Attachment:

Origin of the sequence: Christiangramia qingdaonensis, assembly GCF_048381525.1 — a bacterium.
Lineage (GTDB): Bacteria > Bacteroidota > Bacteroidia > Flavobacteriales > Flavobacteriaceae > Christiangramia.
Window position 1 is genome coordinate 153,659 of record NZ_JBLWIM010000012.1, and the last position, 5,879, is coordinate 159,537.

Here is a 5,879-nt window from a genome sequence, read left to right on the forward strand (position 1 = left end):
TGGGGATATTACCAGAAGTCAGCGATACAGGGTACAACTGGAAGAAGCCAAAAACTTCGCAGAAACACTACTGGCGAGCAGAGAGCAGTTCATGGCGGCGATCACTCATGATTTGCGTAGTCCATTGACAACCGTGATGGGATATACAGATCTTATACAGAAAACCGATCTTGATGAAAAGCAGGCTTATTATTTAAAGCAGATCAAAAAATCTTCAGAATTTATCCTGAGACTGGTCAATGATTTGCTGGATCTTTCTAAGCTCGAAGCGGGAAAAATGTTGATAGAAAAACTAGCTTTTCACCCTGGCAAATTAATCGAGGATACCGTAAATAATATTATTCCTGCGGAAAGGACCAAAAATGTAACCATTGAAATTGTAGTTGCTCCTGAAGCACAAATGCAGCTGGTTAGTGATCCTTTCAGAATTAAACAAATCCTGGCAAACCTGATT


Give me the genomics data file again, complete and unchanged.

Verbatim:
Origin of the sequence: Christiangramia qingdaonensis, assembly GCF_048381525.1 — a bacterium.
Lineage (GTDB): Bacteria > Bacteroidota > Bacteroidia > Flavobacteriales > Flavobacteriaceae > Christiangramia.
Window position 1 is genome coordinate 153,659 of record NZ_JBLWIM010000012.1, and the last position, 5,879, is coordinate 159,537.

Here is a 5,879-nt window from a genome sequence, read left to right on the forward strand (position 1 = left end):
TGGGGATATTACCAGAAGTCAGCGATACAGGGTACAACTGGAAGAAGCCAAAAACTTCGCAGAAACACTACTGGCGAGCAGAGAGCAGTTCATGGCGGCGATCACTCATGATTTGCGTAGTCCATTGACAACCGTGATGGGATATACAGATCTTATACAGAAAACCGATCTTGATGAAAAGCAGGCTTATTATTTAAAGCAGATCAAAAAATCTTCAGAATTTATCCTGAGACTGGTCAATGATTTGCTGGATCTTTCTAAGCTCGAAGCGGGAAAAATGTTGATAGAAAAACTAGCTTTTCACCCTGGCAAATTAATCGAGGATACCGTAAATAATATTATTCCTGCGGAAAGGACCAAAAATGTAACCATTGAAATTGTAGTTGCTCCTGAAGCACAAATGCAGCTGGTTAGTGATCCTTTCAGAATTAAACAAATCCTGGCAAACCTGATT